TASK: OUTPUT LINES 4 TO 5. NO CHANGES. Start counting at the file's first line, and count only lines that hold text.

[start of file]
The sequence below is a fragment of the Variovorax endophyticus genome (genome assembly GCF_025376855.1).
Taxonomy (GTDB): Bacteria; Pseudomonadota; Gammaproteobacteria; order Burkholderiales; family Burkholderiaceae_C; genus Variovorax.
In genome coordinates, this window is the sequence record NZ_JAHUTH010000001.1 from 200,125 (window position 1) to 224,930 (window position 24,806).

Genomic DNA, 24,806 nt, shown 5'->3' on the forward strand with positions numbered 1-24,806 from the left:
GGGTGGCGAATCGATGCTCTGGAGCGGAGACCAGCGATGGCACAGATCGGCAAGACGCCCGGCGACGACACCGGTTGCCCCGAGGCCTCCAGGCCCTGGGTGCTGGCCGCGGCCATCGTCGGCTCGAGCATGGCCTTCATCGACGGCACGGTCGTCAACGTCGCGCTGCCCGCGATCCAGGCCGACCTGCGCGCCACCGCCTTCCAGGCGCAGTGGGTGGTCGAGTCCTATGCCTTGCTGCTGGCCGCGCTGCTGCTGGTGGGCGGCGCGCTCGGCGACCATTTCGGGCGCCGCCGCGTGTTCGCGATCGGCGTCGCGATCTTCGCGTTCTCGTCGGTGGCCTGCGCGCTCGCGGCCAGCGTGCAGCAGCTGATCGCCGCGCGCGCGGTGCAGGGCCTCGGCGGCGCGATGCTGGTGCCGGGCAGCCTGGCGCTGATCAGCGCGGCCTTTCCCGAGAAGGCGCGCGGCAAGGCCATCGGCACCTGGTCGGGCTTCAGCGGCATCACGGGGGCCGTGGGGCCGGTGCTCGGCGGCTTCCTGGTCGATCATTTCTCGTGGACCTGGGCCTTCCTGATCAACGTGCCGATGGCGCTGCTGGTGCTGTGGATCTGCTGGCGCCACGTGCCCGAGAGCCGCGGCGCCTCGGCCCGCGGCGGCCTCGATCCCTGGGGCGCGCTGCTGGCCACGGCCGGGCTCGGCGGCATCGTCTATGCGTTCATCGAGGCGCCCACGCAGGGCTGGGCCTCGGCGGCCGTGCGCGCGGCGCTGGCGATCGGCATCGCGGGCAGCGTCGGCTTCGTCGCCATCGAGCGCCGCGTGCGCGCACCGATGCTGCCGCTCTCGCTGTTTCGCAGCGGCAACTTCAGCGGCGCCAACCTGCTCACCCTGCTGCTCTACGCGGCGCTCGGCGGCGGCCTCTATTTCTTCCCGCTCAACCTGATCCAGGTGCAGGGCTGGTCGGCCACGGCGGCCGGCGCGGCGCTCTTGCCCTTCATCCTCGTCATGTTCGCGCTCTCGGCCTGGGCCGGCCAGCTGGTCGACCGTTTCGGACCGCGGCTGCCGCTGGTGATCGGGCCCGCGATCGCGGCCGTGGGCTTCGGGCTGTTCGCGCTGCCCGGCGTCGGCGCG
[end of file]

Genomic DNA, 24,806 nt, shown 5'->3' on the forward strand with positions numbered 1-24,806 from the left:
GGGTGGCGAATCGATGCTCTGGAGCGGAGACCAGCGATGGCACAGATCGGCAAGACGCCCGGCGACGACACCGGTTGCCCCGAGGCCTCCAGGCCCTGGGTGCTGGCCGCGGCCATCGTCGGCTCGAGCATGGCCTTCATCGACGGCACGGTCGTCAACGTCGCGCTGCCCGCGATCCAGGCCGACCTGCGCGCCACCGCCTTCCAGGCGCAGTGGGTGGTCGAGTCCTATGCCTTGCTGCTGGCCGCGCTGCTGCTGGTGGGCGGCGCGCTCGGCGACCATTTCGGGCGCCGCCGCGTGTTCGCGATCGGCGTCGCGATCTTCGCGTTCTCGTCGGTGGCCTGCGCGCTCGCGGCCAGCGTGCAGCAGCTGATCGCCGCGCGCGCGGTGCAGGGCCTCGGCGGCGCGATGCTGGTGCCGGGCAGCCTGGCGCTGATCAGCGCGGCCTTTCCCGAGAAGGCGCGCGGCAAGGCCATCGGCACCTGGTCGGGCTTCAGCGGCATCACGGGGGCCGTGGGGCCGGTGCTCGGCGGCTTCCTGGTCGATCATTTCTCGTGGACCTGGGCCTTCCTGATCAACGTGCCGATGGCGCTGCTGGTGCTGTGGATCTGCTGGCGCCACGTGCCCGAGAGCCGCGGCGCCTCGGCCCGCGGCGGCCTCGATCCCTGGGGCGCGCTGCTGGCCACGGCCGGGCTCGGCGGCATCGTCTATGCGTTCATCGAGGCGCCCACGCAGGGCTGGGCCTCGGCGGCCGTGCGCGCGGCGCTGGCGATCGGCATCGCGGGCAGCGTCGGCTTCGTCGCCATCGAGCGCCGCGTGCGCGCACCGATGCTGCCGCTCTCGCTGTTTCGCAGCGGCAACTTCAGCGGCGCCAACCTGCTCACCCTGCTGCTCTACGCGGCGCTCGGCGGCGGCCTCTATTTCTTCCCGCTCAACCTGATCCAGGTGCAGGGCTGGTCGGCCACGGCGGCCGGCGCGGCGCTCTTGCCCTTCATCCTCGTCATGTTCGCGCTCTCGGCCTGGGCCGGCCAGCTGGTCGACCGTTTCGGACCGCGGCTGCCGCTGGTGATCGGGCCCGCGATCGCGGCCGTGGGCTTCGGGCTGTTCGCGCTGCCCGGCGTCGGCGCG